the system. If f(x0)denotes the MTL robustness value of
the trajectory starting from x0, then the goal of [9] was
to compute a vector dsuch that f(x0+d)< f(x0). In
this paper, the search space consists of the set of initial
conditions x0in RNand the set of square-integrable input
signals of duration T > 0. If a trajectory is computed starting
from an initial condition x0and under a given input signal
u(·)yields property robustness f(x0, u), then a descent
element (dx0, du)should be computed so that starting from
x0+dx0and under input u+du, the trajectory has robustness
f(x0+dx0, u +du)< f (x0, u).
Our solution combines the previous works in [9], [10]. In
brief, the work in [10] deals with the problem of optimizing
a differentiable integral cost function over the output trajec-
tories of the system starting from a given input signal. The
method is based on the calculus of variations, but it uses a
gradient descent based approach to solve the optimization
problem without formulating the optimality conditions given
by the Minimum Principle.
Contributions: In this paper, we present a method for the
computation of descent directions for reducing specification
robustness for nonlinear dynamical systems. In particular,
given an arbitrary MTL specification, we determine a crit-
ical point on the system trajectory which if changed, then
the MTL robustness will be changed as well. We derive
the equations which, given (x, u), will give a descent di-
rection (dx, du)that provably reduces robustness. Finally,
we demonstrate the applicability of our approach on some
nonlinear models from the literature.
2014 American Control Conference (ACC)
June 4-6, 2014. Portland, Oregon, USA
978-1-4799-3274-0/$31.00 ©2014 AACC 2312
II. PROB LEM FORMULATION
We consider a dynamical system with state xXRn
˙x=F(t, x, u)(1)
for a C1flow F:R×Rn×RmRnwith initial conditions
x0X0, and control input signal uL2[0, T ]which takes
values in a bounded subset Uof Rm:u(t)Ut.Tis
the trajectory duration, and is fixed throughout this paper, so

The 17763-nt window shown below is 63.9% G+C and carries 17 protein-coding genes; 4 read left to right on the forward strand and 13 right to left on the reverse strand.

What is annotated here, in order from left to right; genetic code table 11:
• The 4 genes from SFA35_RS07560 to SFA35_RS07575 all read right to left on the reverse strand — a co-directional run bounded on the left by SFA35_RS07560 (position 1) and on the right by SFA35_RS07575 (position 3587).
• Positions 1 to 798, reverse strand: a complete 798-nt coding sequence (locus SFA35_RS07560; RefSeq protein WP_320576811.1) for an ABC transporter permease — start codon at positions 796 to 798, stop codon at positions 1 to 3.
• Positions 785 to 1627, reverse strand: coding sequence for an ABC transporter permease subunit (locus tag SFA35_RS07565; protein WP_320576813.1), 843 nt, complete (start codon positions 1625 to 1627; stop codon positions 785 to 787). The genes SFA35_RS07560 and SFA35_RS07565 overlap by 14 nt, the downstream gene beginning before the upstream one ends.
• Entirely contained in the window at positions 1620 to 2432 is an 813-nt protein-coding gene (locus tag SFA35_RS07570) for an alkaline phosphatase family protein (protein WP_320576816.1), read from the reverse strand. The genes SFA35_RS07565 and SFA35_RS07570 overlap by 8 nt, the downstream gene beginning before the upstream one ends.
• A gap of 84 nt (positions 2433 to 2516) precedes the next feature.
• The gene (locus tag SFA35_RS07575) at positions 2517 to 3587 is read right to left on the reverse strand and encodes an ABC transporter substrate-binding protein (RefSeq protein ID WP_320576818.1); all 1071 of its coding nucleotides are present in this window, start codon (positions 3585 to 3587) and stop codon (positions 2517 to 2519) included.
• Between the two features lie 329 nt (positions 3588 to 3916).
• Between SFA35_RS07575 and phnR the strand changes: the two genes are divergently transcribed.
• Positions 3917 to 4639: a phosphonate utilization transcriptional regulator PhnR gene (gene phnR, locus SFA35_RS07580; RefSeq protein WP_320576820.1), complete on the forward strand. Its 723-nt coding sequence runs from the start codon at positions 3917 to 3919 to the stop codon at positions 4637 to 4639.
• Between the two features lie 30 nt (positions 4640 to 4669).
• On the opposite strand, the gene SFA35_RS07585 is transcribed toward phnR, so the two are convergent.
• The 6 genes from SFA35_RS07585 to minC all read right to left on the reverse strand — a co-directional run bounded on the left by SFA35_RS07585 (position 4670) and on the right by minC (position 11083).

we may write L2without ambiguity. As explained earlier,
x0can include any system parameters (which are assumed
constant throughout a simulation). The letter wwill denote
an element w= (x0, u)of X0×L2. Standard assumptions
apply - see [9], [10].
Assumption 2.1: For every w= (x, u)X0×L2, there
exists a unique solution sw(·) :7→ Rnto the ODE (1). The
solution swis absolutely continuous. The flow Fis locally
bounded, that is, for all compact subsets S[0, T ]×X0×U,
there exists m > 0such that F(S)mB, where Bis the
unit ball centered at 0.
We formally capture specifications regarding the correct
system behavior using Metric Temporal Logic (MTL) for-
mulae [6]. An MTL formula is a formal logical statement
expressing some property that the system must satisfy. It is
built by combining atomic propositions using logical and
temporal operators. Logical operators are the conjunction
(), disjunction (), negation (¬), and implication ().
The temporal operators include eventually (3I),always
(2I)and until (UI). For example, MTL can capture the
requirement that “all the trajectories swattain a value in the
set [10,+)” (3[0,)sw(t)10), or that “whenever the
value of swexceeds 10, then it should go below 7 within
5 sec and remain there for at least 10 sec” (2(sw(t)10
3[0,5]2[0,10] sw(t)7)).
If we associate a set O(p)with each atomic proposition
pAP such that pis true of the states in O(p), then the
above properties can be written as 3[0,)p1with O(p1) =
[10,+), and 2(¬p13[0,5]2[0,10] p2)with O(p2) =
(−∞,7]. We can quantify how robustly a system trajectory
sxsatisfies a specification φin MTL [8]. Namely, we define
a function of the trajectory, ρφ(sw), which takes positive
values if swsatisfies φand negative values otherwise.
Its magnitude |ρφ|quantifies how well the specification is
satisfied or falsified. The process of falsifying a specification
φ, i.e. detecting a system behavior that does not satisfy φ,
can thus be re-cast as the problem of finding trajectories
with negative ρφ-values. On the other hand, the optimal
control can be posed as the problem of maximizing the
positive robustness. Since the solutions to (1) are assumed
unique, the search can be performed over the initial states
xX0(including any system parameters) and control
signals uL2, and can be improved by computing local
descent directions for ρφ.
Problem 1: Given xX0,uL2, and a formula φ, find
a vector dx Rnand signal du L2such that there exists
an h > 0for which
ρφ(x+h·dx, u +h·du)< ρφ(x, u)h(0,h)
A general MTL formula will involve multiple propositions
piand their sets O(pi). The following proposition simplifies
our task:
Proposition 2.1: Consider an MTL formula φand a tra-
jectory swof (1) such that [[φ, O]](sw,0) >0. If assumption
2.1 holds, and for each pAP ,O(p)is a closed half-
space, then there exist a critical time tr[0, T ]and a
critical proposition pAP which appears in φsuch that
ρφ(w) = infz∈O(p)ksw(tr)zk.
In this paper, we derive the descent vector relative to only one
O(p)at a time; this is the content of Problem 2. The choice of
which O(p)to descend towards at any given time is decided
by the following heuristic: the current target set is always
the set O(p)where pis the critical proposition defined in
Proposition 2.1. Other heuristics are possible. By focusing